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Jocelyn Fraillon Gray

(b Morges, Vaud, March 3, 1814; d Melbourne, Victoria, May 30, 1888).

Swiss painter, lithographer and photographer, active in Brazil and Australia. He attended a drawing school in Lausanne, where his teacher may have been Marc-Louis Arlaud (1772–1845), and is thought to have spent some time with the landscape painter Camille Flers in Paris c. 1836 en route to Bahia (Salvador), Brazil. In 1840 he moved to Rio de Janeiro, where he established himself as a painter of local views and exhibited with the Imperial Academy of Fine Arts, Rio. His Brazilian landscapes, of which the View of Gamboa (1852; Rio de Janeiro, Mus. N. B.A.) is an example, received critical acclaim for their vivacious lighting. As a photographer he fulfilled commissions in daguerreotype for Emperor Peter II, and with the figure painter Auguste Moreau he produced a set of 18 lithographs, Picturesque Rio de Janeiro, published in 1843–4. From 1852 to 1864 he worked as a portrait photographer in Switzerland and from ...

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(b Hobart, Aug 27, 1836; d Sydney, July 17, 1914).

Australian painter, printmaker and photographer of French descent. He studied painting at Cambridge House in Hobart, where he won the prize for drawing in 1849. Between 1850 and 1872 he worked as a draughtsman for the Tasmanian Survey Office, receiving additional instruction in art from Frank Dunnett (1822–91), a retired Scottish painter and engraver. In the mid-1860s he began exhibiting his paintings and made his first lithographed views, mostly of the River Derwent and its environs. In 1870 he received a bronze medal for his photographs at the Intercolonial Exhibition in Sydney. In 1872 he left his job and became Australia’s first native-born professional painter and a major artist working in the 19th-century Romantic landscape tradition, capturing the form and spirit of the vast Australian landscape. He spent much of the 1870s accompanying organized expeditions into the central and south-western wilderness of Tasmania in search of compelling subjects to paint. In ...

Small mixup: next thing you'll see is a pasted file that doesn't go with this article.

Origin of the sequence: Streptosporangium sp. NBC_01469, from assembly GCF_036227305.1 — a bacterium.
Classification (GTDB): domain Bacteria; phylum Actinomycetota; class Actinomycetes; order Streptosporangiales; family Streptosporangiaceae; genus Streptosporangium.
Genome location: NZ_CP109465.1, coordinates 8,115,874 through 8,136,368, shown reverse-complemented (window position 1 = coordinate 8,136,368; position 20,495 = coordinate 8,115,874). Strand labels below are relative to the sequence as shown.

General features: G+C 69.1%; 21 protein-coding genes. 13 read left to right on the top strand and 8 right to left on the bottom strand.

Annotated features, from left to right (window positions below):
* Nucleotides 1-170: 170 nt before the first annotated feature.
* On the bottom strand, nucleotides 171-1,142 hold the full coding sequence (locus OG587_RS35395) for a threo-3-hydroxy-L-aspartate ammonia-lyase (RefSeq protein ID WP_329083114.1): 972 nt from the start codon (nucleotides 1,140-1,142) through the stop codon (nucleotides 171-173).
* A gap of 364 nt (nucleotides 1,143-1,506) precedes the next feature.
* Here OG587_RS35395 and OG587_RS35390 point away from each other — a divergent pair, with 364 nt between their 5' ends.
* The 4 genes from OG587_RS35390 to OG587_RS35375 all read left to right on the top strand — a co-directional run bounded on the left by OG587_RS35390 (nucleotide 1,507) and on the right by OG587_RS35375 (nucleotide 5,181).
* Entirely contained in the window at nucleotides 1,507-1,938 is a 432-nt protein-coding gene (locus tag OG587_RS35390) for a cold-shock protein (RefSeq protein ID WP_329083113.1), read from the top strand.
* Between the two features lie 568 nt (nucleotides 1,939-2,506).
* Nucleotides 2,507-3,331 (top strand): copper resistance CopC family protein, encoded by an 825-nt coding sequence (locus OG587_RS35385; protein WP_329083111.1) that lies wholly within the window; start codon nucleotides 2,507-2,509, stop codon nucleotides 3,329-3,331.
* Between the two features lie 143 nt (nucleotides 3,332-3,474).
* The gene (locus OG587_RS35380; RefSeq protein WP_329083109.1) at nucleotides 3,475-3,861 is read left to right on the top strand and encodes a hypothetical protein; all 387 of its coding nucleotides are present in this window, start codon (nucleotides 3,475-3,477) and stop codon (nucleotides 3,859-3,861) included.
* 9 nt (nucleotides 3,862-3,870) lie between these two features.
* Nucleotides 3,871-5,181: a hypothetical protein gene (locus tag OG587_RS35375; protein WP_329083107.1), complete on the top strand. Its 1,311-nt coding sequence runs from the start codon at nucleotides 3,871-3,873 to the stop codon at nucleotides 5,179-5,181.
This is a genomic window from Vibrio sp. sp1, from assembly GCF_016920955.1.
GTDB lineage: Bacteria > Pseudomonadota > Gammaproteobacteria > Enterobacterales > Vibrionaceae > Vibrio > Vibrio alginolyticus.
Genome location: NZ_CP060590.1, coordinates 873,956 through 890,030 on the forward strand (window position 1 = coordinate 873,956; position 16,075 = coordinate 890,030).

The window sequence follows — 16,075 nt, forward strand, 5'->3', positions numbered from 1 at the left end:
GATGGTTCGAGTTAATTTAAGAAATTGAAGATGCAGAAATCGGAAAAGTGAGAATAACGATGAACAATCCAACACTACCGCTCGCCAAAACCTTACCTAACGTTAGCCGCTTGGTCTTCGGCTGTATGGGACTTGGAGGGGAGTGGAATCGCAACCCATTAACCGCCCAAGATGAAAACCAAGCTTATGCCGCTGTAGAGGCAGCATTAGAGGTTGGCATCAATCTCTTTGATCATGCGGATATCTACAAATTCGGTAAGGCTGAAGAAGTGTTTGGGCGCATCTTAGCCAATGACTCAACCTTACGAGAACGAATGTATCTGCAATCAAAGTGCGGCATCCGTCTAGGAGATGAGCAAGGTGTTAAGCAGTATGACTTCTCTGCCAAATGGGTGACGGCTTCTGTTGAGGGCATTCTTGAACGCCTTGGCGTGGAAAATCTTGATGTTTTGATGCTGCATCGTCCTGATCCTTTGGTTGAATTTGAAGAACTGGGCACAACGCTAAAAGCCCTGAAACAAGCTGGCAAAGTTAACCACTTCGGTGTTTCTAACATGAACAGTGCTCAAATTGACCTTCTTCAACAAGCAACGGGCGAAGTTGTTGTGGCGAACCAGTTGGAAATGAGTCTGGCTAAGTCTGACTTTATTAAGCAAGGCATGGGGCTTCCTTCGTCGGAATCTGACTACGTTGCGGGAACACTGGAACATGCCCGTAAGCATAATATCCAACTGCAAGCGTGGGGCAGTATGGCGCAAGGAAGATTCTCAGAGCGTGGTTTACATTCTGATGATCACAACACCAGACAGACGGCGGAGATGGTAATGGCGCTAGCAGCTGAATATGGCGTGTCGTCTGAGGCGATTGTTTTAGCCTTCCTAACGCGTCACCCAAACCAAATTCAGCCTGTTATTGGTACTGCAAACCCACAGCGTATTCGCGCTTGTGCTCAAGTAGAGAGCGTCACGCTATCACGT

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Janda Gooding

(b Melbourne, Aug 31, 1861; d Melbourne, Sept 4, 1946).

Australian painter, printmaker and curator, who worked mostly in Western Australia. While working in the photographic trade, Pitt Morison studied part time (1881–9) at the National Gallery School in Melbourne. He formed a friendship with the artist Tom Humphrey (1858–1922) and soon after he became associated with, and exhibited with, a group that included Tom Roberts and Arthur Streeton. The group, later known as the Heidelberg school, painted en plein air in the outer suburbs of Melbourne, around Box Hill and Heidelberg, experimenting with new theories of light and colour derived from the French Impressionists. Pitt Morison travelled to Europe in 1890 and studied at the Académie Julian in Paris under Jules Lefebvre and William Bouguereau..

Pitt Morison was forced to return to Australia in 1893, due to the collapse of Victorian banks and the subsequent loss of his income. A job in the photographic trade in Bunbury offered him an opportunity to move and he arrived in Western Australia in ...